Because toe pain persisted for 2 days despite the medication, the patient underwent epidural injection with 5 ml of 0.3% mepivacain (MEPIVACAIN®, HANA) with 50 µg of fentanyl (FENTANYL CITRATE®, HANA). However, the patient was pain free for just a few hours afterward before pain recurred. Following 2 more epidural injections, continuous epidural infusion with mepivacine and fentanyl was commenced after informed consent, and he was hospitalized and evaluated for Fabry disease. The Genetics department was consulted and a test for Fabry disease was done, with GL-3 levels in plasma and urine found to be 10 times higher than normal. The GLA activity test, the hallmark enzyme test for Fabry disease, revealed no enzyme activity. Mutation analysis of the GLA gene was performed and mutation p.W349X in exon 7 was discovered, resulting in a diagnosis of Fabry disease. The patient's intermittent blurred vision and kidney function were also evaluated. No abnormalities in a 24-hour urine test were found, however turbidity in the retrolental region was found. Electrocardiogram (EKG) and echocardiogram was normal. After a screening test, his mother and younger sister were found to be carriers of the mutation, but with no major organ dysfunction. Close observation of the two was planned.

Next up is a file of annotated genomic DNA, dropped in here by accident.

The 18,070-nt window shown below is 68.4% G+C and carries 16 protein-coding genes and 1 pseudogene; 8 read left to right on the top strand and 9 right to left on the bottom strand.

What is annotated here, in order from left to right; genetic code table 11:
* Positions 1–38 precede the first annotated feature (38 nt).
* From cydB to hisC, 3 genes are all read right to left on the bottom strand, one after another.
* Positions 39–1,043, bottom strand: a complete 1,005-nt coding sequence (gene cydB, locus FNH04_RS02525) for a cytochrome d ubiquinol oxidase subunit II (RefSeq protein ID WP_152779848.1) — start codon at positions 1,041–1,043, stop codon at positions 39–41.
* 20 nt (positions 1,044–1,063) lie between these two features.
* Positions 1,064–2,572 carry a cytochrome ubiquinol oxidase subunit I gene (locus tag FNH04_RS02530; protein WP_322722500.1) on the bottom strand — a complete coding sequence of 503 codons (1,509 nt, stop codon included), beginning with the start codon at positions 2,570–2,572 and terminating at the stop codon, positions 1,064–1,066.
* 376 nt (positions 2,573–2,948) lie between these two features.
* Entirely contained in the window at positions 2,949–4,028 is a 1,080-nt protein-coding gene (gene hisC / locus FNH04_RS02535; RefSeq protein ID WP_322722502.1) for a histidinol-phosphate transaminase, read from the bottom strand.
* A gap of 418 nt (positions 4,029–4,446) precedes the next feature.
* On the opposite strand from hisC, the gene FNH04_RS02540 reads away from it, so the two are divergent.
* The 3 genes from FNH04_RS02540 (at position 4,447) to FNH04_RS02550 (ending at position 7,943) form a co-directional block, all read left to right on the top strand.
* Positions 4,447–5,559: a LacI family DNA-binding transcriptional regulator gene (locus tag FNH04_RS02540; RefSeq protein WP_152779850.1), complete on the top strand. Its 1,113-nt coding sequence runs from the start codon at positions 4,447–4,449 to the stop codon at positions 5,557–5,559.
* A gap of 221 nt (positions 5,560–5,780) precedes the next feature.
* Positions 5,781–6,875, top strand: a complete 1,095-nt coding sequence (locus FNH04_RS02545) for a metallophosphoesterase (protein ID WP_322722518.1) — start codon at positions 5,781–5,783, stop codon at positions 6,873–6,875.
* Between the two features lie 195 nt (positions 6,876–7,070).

The patient experienced tolerable pain with six days of continuous epidural infusion; therefore, it was stopped. The Genetics department started enzyme replacement therapy (ERT) with 1 mg/kg of agalsidase beta (Fabrazyme®, Genzyme, U.S.A) 3 weeks after Fabry disease was registered as a rare disease. During a 4-hour infusion of agalsidase beta, there were no side effects such as anaphylaxis, skin reaction, fever, chest tightness, etc. Phenytoin (PHENYTOIN®, BKW) 200 mg/day and carbamazepine (CARBAMAZEPIN®, DAEHWA) 400 mg/day were prescribed for pain in combination with ERT. Toe pain was consistently mild to moderate with the pain medication and ERT was performed 5 times over 8 months. Pain medication was tapered to phenytoin 100 mg/day and carbamazepine 200 mg/day as pain gradually decreased. Future treatment plans from the Genetics department are ERT twice a month, with regular check-ups of urine and serum GL-3 levels and kidney function every 3 months, and evaluation of EKG and echocardiogram annually.